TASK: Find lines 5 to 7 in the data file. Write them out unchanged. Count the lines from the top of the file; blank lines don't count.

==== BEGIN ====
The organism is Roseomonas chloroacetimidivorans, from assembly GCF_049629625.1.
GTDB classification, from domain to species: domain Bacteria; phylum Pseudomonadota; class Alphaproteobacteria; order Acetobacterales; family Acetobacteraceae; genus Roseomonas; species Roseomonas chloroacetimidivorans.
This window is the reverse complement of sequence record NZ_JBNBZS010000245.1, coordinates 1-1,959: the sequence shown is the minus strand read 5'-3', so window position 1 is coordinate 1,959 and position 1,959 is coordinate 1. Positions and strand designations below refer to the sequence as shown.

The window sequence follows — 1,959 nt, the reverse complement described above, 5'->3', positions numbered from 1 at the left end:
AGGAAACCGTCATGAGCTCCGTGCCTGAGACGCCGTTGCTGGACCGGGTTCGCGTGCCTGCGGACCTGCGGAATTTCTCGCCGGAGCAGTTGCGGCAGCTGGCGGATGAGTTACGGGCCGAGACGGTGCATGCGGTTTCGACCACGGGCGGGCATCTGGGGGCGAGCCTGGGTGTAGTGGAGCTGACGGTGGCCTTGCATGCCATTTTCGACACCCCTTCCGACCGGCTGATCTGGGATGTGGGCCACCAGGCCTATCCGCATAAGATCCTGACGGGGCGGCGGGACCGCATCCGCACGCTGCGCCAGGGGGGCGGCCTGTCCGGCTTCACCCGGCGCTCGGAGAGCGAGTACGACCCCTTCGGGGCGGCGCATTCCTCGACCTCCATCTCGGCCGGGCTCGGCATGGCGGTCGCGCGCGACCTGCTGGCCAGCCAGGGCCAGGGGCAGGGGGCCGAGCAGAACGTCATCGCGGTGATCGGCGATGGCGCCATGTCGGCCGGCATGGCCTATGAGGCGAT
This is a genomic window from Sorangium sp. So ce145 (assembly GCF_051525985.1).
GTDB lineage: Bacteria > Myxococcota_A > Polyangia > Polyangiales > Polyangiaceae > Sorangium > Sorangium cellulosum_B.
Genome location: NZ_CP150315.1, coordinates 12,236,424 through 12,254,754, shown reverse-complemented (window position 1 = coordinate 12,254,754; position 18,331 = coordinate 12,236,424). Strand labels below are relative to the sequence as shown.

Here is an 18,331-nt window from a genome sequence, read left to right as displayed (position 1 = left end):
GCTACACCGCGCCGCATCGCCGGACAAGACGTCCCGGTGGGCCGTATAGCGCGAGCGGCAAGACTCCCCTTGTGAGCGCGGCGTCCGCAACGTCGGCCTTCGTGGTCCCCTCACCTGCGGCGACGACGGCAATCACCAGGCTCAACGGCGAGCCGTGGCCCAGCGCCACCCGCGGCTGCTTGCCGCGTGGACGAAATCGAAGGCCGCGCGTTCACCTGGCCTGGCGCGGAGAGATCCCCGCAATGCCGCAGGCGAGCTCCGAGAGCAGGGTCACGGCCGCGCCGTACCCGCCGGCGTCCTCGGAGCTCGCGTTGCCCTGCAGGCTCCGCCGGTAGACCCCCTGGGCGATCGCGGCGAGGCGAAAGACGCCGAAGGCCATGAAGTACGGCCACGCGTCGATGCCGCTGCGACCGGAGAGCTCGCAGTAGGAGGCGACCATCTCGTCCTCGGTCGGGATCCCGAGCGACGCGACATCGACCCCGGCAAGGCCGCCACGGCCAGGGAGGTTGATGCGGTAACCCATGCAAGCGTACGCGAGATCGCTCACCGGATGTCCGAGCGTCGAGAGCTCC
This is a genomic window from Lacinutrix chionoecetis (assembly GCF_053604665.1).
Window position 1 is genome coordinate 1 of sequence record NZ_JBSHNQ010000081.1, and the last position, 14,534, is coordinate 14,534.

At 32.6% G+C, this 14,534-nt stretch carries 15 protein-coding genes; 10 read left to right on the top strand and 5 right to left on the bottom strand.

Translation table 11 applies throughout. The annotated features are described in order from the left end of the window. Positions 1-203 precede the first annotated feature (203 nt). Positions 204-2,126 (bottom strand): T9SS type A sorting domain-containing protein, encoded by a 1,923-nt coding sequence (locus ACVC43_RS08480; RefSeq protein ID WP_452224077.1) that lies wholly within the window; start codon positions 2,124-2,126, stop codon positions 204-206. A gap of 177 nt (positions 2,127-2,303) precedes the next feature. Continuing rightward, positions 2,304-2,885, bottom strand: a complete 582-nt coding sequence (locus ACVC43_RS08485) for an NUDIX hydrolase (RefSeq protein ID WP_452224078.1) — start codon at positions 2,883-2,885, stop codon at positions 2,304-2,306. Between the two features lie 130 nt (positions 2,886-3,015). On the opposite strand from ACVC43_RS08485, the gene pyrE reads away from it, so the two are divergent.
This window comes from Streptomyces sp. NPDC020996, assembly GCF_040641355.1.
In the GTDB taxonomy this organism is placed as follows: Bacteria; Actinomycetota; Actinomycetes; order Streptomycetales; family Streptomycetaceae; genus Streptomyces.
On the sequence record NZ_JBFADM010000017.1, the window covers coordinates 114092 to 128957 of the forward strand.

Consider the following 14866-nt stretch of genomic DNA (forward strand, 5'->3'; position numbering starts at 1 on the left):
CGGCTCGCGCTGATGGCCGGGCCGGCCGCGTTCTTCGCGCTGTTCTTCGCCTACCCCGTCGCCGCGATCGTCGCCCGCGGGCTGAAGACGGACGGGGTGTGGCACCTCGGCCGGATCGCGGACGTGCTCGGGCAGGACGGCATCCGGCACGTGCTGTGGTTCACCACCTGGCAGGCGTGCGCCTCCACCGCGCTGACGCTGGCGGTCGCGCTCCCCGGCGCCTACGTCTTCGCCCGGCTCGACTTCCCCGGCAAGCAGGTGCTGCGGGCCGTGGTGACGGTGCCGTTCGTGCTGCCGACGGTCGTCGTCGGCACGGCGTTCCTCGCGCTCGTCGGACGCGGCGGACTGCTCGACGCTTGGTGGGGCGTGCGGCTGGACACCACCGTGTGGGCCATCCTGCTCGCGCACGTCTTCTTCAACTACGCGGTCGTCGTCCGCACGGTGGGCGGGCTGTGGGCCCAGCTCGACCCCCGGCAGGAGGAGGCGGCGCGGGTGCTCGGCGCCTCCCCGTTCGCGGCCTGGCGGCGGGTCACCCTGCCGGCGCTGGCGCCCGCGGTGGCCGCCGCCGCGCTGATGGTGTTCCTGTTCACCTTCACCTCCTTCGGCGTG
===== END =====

AGGAAACCGTCATGAGCTCCGTGCCTGAGACGCCGTTGCTGGACCGGGTTCGCGTGCCTGCGGACCTGCGGAATTTCTCGCCGGAGCAGTTGCGGCAGCTGGCGGATGAGTTACGGGCCGAGACGGTGCATGCGGTTTCGACCACGGGCGGGCATCTGGGGGCGAGCCTGGGTGTAGTGGAGCTGACGGTGGCCTTGCATGCCATTTTCGACACCCCTTCCGACCGGCTGATCTGGGATGTGGGCCACCAGGCCTATCCGCATAAGATCCTGACGGGGCGGCGGGACCGCATCCGCACGCTGCGCCAGGGGGGCGGCCTGTCCGGCTTCACCCGGCGCTCGGAGAGCGAGTACGACCCCTTCGGGGCGGCGCATTCCTCGACCTCCATCTCGGCCGGGCTCGGCATGGCGGTCGCGCGCGACCTGCTGGCCAGCCAGGGCCAGGGGCAGGGGGCCGAGCAGAACGTCATCGCGGTGATCGGCGATGGCGCCATGTCGGCCGGCATGGCCTATGAGGCGAT
This is a genomic window from Sorangium sp. So ce145 (assembly GCF_051525985.1).
GTDB lineage: Bacteria > Myxococcota_A > Polyangia > Polyangiales > Polyangiaceae > Sorangium > Sorangium cellulosum_B.